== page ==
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    Is it true that humans are more adoptive to the surroundings/environment/situations in troubled times than in a state of comfort?


    Noticed your thread "what about meditation??" in Religion.
    But I chose to post my response here instead - hope it's okay with you.

    I was listening to Deepak Chopra, talking about his new book "How to know God", and in one instance, he defined meditation as the state when we "listen to God".

    In my understanding, moments of complete surrender to HIM......

    As opposed to, the actual praying, in which we are engaged in, recitation and/or some type of activity....

    And are not necessarily completely silent, serene and "focused"...for the lack of a better phrase.

    This book may have some answers.


      Maybe when you're too comfortable you don't see any need for change, But when you are unhappy you're willing to re think your situation...
      But of course few difficult situations are a result of deliberate choice. I think that the way one adapts to them depends very much on the person. Someone who has gone through difficult times might be able to look at this saying, "I got through a hard time before, and I can do it again" (good dose of optimism needed) whereas someone who has no experience of overcoming difficulties and is a pessimist probably will have a harder time.


        So what about the people who don't believe in God? How would Deepak Chopara's definition apply there?

        I have heard Deepak Chopara couple of times on TV. In my personal opinion, he starts off pretty good. But as he moves on, his emphasis becomes more and more on the self-involved spirtuality based purely on the belief of God, and I think at that point he leaves off some of the audience behind who don't not want to believe in God just because it's a given thing by his narration.

        His narration of belief in God is very common and unappealing. However, his account on the subject of human existence and its journey in this physical world is quite sensible and scholarly.

        This is just an impression I have of him based on hearing him on TV couple of times, don't hold me for it as I haven't read any of his works.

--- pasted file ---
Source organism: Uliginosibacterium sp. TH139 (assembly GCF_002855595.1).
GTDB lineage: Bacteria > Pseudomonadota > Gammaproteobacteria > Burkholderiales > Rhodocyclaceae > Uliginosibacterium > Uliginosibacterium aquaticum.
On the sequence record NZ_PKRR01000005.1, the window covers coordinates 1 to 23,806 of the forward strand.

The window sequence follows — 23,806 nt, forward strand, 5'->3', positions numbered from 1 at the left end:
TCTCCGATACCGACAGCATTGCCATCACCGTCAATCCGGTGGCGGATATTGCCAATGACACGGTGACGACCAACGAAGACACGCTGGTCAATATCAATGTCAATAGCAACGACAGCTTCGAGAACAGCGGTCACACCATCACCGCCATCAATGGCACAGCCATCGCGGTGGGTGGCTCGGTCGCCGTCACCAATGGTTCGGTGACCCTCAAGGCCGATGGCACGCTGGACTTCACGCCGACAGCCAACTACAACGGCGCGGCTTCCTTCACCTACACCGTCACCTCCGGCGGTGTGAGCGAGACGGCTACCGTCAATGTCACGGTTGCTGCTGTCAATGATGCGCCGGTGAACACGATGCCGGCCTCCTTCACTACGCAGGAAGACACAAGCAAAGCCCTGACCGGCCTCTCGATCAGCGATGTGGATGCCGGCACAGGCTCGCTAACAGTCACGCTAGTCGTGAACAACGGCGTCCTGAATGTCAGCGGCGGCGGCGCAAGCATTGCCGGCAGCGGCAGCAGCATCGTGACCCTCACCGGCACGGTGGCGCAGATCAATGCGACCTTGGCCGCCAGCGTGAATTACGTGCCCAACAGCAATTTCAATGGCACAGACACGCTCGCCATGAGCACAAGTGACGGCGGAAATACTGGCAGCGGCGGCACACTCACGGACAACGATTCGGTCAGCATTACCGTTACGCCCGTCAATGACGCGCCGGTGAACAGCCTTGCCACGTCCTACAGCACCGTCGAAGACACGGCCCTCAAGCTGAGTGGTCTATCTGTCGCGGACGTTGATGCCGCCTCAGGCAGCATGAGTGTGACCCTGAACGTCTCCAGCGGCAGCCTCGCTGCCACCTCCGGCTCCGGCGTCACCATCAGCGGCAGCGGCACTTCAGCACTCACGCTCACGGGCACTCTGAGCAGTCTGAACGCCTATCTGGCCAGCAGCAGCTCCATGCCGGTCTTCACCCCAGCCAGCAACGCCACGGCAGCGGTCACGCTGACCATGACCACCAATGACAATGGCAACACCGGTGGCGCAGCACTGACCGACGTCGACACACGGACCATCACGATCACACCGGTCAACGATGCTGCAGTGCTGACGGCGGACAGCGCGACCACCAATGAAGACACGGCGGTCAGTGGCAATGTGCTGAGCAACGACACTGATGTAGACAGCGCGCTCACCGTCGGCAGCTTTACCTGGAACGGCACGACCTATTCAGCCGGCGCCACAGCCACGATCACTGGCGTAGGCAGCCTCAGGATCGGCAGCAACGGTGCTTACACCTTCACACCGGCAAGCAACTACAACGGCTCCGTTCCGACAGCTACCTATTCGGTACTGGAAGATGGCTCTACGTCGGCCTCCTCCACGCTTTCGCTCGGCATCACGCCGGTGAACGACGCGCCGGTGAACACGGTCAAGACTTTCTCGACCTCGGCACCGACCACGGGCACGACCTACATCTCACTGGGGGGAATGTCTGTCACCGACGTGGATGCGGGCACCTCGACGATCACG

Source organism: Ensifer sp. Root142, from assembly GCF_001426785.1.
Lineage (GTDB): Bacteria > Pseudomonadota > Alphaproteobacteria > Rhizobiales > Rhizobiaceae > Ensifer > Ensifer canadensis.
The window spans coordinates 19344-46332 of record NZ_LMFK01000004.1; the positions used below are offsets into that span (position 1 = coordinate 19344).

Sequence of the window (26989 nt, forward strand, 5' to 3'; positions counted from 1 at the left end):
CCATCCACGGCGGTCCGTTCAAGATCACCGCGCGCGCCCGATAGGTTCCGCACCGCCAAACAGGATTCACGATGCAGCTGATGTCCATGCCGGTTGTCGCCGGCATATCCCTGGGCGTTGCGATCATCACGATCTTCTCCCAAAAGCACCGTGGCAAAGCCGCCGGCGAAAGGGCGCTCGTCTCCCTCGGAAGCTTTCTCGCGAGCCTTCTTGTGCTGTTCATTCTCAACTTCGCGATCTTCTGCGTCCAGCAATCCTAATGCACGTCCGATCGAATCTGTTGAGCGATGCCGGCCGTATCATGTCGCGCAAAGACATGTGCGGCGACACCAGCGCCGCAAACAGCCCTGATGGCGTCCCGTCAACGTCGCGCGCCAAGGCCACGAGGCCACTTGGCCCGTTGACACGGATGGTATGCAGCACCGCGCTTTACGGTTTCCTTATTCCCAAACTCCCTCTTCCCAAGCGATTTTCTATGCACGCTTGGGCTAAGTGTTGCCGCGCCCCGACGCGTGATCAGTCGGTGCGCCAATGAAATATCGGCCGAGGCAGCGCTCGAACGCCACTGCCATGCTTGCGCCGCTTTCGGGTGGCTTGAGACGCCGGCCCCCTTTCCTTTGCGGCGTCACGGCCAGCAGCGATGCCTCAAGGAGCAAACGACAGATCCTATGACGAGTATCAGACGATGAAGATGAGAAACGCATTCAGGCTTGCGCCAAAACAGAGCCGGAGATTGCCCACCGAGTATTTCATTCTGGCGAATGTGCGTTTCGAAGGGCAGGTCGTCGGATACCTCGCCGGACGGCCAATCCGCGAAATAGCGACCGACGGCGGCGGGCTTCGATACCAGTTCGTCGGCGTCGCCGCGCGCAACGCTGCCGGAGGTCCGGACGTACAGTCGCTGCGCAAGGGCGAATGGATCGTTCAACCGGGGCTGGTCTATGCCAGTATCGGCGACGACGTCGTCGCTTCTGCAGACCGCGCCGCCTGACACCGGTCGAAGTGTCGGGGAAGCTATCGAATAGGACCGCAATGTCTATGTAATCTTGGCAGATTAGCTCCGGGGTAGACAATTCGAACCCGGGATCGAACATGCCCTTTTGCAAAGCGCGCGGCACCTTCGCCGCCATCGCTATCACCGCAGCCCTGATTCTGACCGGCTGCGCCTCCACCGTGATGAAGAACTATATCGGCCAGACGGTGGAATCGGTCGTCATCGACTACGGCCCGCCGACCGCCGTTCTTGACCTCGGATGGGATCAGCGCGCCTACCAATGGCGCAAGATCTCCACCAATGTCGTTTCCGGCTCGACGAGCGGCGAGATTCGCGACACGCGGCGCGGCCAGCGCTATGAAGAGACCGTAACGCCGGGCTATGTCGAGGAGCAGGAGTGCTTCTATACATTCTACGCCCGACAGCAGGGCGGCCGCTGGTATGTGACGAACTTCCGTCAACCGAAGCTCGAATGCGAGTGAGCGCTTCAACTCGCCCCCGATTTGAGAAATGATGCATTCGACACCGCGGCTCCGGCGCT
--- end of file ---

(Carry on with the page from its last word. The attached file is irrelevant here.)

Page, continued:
Shirin, I am gonna have to wait a little to talk about what you said.


          I have also seen Deepak Chopra a little bit, and I agree with Roman, he is a little too introvert, and his philosophy at looking at solutions, etc, through individual efforts (to discover oneself) is too simplistic. There is a growing population of “anything spiritual goes” in the west, as they are tired of more holistic views about the environment. I personally find his approach very patronizing.

          What Roman said, “adaptability in dire circumstance” is an issue that has been around for a long time, going back to protohistoric times. It is very real and it is very surreal. My take on this is that we as human species are ever evolving and no one solution fits our needs. We constantly need to look for improvements. What may have worked yesterday may be obsolete today. Nothing is forever.

          Roman: In terms of not being proactive at times of comfort. Why should we?


            'Necessity is the mother of invention'

            With that in mind, I would say it is only normal for humans to languish their their comfort zones until their surroundings/ environment/ situations change. But even when we're enjoying the statud-quo, I think we're still changing but at a more gradual or even snail's pace rate. We just might not realize it. This delicate transformation which continously goes unnoticed maybe the reason why we develop needs. Hence, invention or 'adoption' follows.

            But I like the other folks answers better. Good thread Roman!


              Adoptibility, in my personal view, exists at different levels.

              I think it is most strong at the human instinctive level, not at the degree of premeditated whims. The reason is that a planned goal will always have varying degree of productive input from different people but when it comes to survival or uncontrollable circumstances, the force of survival will always be relatively more strenuous and even above the conscious strength level of an individual. I think instinct level is where adoptibility is most strong and even unpredictable.

              But it does not imply that whatever others said is not applicable. I personally think that there are certain ‘placeholders’ for degree of adoptibility. These placeholders help define or distinguish the source/reason/nature of adoptibility. These placeholders come in the order of instinct (NYAhmadi’s mentioning of prehistoric times; I take it it was in terms of survival), necessity (like ghalib mentioned; The level after survival), aspirations (what Shirin said; next to necessity), and interest (life in one’s comfort zone and interest in terms of habits, hobbies, personal liking etc).

              Now, a very good question by NYAhmadi: Why should we be proactive at times of comfort? If I look at my personal view of different degrees of adoptibility, I don’t think necessity or instinct applies to answer this question. I think it depends more on the level of one’s aspirations and/or interests.